FAO.org

Home > Policy Support and Governance > Policy Themes > Nutrition and Food Systems
Policy Support and Governance
©FAO/Noel Celis

Nutrition and Food Systems

Malnutrition affects all countries and one in three people. It takes many forms, from chronic hunger, to micronutrient deficiency, and from child stunting to obesity.

Nutrition starts with what we eat. Protecting and promoting healthy diets should be a central objective of food system and agricultural policies.

Crop production, fisheries, livestock, and forestry provide the diverse, safe and nutritious foods we need. Enhancing their impact on nutrition requires attention at all stages in the value chain: from the promotion of healthy soils and protection of biodiversity; the choice of inputs and what we produce; to how we store, transport, transform and market foods.

FAO calls for changes in policies to incentivize the provision and consumption of healthy diets, including marketing regulations and economic incentives. FAO also facilitates needed high level dialogue between governments and their partners to develop common norms and approaches for sustainable food systems and healthy diets.

Key policy messages

·        Severe nutrition problems that afflict more than 2 billion people, particularly in developing countries, require profound changes in our current food-systems and consumption patterns..

·        Malnutrition costs the world’s economies trillions of dollars due to higher health costs and loss of productivity. Investing in nutrition is thus both a moral imperative and a sound economic investment.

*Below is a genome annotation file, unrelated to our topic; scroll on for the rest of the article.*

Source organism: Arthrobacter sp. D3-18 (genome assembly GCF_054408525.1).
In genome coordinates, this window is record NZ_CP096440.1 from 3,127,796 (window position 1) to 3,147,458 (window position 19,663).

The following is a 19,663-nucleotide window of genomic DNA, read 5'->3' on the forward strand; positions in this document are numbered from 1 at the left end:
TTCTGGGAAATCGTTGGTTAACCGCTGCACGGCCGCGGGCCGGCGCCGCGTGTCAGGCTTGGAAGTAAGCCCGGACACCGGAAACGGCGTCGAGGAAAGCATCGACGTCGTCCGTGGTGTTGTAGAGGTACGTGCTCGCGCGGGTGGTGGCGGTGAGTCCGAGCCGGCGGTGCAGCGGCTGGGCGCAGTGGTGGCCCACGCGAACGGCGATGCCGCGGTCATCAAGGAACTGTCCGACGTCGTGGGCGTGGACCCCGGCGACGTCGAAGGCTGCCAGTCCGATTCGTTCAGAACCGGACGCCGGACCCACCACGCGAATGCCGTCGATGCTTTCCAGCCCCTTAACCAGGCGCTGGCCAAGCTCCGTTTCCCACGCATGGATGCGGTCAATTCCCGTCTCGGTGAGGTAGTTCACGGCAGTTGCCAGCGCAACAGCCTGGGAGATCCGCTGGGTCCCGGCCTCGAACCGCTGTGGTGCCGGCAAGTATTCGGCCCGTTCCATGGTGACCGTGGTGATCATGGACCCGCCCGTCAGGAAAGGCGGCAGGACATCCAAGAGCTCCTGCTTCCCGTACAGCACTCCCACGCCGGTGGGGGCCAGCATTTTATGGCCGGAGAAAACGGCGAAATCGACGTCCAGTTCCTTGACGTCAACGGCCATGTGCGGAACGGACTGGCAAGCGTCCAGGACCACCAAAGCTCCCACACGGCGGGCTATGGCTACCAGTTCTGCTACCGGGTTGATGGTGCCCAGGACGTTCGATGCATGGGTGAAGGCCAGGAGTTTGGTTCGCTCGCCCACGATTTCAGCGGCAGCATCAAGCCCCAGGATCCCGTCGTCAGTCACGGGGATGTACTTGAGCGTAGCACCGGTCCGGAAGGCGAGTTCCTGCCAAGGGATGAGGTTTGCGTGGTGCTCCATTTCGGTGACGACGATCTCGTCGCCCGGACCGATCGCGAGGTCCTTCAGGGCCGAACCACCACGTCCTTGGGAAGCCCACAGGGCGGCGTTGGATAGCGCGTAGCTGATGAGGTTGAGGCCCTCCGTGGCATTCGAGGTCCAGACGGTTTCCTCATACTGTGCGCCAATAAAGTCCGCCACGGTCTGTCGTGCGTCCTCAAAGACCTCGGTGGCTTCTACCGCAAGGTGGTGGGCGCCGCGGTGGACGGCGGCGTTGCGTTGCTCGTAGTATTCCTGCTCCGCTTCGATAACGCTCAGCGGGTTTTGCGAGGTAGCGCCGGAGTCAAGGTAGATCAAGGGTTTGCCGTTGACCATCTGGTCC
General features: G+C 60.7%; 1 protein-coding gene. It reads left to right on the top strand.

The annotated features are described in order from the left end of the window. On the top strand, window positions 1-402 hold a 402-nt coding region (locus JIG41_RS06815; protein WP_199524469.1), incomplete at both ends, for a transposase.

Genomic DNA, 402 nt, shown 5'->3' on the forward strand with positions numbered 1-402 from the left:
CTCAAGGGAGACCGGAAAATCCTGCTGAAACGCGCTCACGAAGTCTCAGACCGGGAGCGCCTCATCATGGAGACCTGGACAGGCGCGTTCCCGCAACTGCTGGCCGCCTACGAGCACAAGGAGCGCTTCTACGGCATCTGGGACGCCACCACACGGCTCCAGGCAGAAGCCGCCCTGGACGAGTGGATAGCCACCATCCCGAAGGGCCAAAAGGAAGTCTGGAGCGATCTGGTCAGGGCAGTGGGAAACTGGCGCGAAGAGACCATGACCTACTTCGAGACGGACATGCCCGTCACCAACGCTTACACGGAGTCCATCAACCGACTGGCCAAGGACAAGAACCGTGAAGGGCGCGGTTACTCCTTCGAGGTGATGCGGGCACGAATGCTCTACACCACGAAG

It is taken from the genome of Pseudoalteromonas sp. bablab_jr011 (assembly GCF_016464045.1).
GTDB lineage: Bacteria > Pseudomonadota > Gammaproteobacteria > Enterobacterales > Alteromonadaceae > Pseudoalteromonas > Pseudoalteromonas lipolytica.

·        Specific measures should be taken to make food system and agricultural policies and investments “nutrition-sensitive”. Mainstreaming and coordinating nutrition across sectoral policies is indispensable, not only with the ministries of agriculture and health, but also with social welfare, education, trade and industry, finance, planning, water and sanitation.

·        Critical policies include social protection, support to sustainable agriculture, massive nutrition education efforts, consumer protection through food and marketing standards, and specific nutrition interventions for under-five children to break the cycle of malnutrition.

·        Commitment to, and financing for, nutrition needs to be increased significantly to meet the Zero Hunger Challenge and Sustainable Development Goal (SDG) target of ending malnutrition in all its forms by 2030.

Featured resources

Share this page